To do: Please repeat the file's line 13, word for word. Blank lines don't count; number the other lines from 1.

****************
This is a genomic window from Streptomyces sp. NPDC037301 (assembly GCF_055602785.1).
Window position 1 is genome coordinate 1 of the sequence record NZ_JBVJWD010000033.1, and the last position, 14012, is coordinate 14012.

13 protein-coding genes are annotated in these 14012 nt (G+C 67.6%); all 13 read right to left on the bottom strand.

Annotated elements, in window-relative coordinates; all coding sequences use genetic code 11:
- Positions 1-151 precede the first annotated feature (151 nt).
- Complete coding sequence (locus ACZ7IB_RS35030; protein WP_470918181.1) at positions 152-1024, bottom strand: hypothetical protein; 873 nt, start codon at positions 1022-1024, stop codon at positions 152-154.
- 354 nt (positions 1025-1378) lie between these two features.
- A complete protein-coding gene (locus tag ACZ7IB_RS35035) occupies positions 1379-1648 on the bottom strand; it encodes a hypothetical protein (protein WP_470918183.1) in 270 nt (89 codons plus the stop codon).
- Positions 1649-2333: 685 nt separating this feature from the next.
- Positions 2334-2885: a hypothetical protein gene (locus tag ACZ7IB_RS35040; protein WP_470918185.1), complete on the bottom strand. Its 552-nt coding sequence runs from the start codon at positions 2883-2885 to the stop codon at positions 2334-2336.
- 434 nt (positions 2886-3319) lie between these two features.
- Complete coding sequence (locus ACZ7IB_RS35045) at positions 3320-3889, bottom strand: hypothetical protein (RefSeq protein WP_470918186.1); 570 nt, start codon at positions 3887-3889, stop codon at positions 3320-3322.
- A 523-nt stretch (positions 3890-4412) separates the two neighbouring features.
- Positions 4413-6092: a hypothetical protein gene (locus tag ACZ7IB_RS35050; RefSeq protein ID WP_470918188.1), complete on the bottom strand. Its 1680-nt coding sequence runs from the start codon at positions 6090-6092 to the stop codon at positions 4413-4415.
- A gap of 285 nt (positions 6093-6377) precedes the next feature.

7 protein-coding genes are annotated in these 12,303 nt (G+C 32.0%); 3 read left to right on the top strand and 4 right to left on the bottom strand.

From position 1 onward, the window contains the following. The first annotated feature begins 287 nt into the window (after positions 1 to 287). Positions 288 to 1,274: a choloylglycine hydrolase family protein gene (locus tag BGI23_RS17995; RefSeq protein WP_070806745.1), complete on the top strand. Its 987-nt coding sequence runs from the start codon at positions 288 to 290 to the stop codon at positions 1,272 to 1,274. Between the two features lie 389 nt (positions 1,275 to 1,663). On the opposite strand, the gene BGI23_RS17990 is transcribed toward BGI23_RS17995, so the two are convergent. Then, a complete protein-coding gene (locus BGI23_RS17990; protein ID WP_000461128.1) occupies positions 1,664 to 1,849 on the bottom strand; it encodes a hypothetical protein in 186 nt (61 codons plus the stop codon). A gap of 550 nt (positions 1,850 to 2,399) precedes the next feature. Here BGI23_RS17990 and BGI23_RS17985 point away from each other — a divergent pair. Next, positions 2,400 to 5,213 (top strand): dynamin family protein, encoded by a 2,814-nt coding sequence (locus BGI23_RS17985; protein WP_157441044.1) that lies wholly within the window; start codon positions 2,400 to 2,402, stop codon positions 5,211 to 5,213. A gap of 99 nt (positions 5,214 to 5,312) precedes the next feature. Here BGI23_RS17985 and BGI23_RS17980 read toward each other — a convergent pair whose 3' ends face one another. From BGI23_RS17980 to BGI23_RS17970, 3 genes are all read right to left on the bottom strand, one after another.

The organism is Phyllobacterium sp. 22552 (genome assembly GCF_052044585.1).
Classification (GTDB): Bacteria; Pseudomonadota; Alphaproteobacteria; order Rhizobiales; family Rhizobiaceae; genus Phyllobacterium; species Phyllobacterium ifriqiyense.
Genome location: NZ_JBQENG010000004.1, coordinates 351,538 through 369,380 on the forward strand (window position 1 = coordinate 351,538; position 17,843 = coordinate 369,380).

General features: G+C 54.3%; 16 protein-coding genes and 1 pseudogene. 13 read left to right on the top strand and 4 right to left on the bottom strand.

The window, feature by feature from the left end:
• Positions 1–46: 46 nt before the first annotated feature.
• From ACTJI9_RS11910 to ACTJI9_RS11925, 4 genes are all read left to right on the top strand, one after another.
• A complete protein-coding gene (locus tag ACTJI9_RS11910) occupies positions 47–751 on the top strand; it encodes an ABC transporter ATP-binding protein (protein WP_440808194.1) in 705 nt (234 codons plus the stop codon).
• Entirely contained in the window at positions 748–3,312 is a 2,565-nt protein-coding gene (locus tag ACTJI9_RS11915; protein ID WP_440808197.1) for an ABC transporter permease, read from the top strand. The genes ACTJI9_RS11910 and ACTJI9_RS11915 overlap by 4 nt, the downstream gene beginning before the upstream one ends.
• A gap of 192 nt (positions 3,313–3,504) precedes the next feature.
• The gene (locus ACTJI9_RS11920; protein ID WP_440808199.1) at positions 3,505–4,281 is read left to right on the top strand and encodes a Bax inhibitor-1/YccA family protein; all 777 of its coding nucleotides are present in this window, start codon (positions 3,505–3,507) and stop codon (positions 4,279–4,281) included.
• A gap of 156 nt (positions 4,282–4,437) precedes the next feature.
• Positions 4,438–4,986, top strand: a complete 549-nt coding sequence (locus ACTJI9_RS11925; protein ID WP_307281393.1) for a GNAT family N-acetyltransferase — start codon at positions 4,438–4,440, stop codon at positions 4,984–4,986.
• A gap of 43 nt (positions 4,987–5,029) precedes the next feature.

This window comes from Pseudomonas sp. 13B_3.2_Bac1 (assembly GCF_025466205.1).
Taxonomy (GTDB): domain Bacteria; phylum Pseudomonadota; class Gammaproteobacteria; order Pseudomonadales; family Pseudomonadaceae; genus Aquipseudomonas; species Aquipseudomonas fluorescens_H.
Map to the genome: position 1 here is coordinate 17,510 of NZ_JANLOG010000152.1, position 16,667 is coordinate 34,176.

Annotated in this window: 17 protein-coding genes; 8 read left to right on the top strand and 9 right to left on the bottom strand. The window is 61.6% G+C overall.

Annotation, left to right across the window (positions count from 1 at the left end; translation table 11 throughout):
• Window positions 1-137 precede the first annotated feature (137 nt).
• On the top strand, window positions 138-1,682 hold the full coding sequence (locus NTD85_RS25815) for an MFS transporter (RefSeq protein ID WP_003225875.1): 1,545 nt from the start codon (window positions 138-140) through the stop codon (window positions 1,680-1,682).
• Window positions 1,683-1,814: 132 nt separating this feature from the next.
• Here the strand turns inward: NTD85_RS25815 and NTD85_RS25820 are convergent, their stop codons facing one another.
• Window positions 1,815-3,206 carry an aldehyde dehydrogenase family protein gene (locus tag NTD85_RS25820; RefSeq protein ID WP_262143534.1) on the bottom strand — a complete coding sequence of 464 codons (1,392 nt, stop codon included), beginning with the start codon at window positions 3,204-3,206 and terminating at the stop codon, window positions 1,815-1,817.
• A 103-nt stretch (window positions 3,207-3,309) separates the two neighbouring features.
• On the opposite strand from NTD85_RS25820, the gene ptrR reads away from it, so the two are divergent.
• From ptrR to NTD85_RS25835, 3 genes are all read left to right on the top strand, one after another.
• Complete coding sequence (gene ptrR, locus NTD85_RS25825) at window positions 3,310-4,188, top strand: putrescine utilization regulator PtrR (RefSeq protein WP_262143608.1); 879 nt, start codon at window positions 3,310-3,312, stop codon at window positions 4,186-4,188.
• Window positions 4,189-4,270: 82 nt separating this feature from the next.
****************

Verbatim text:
- A 523-nt stretch (positions 3890-4412) separates the two neighbouring features.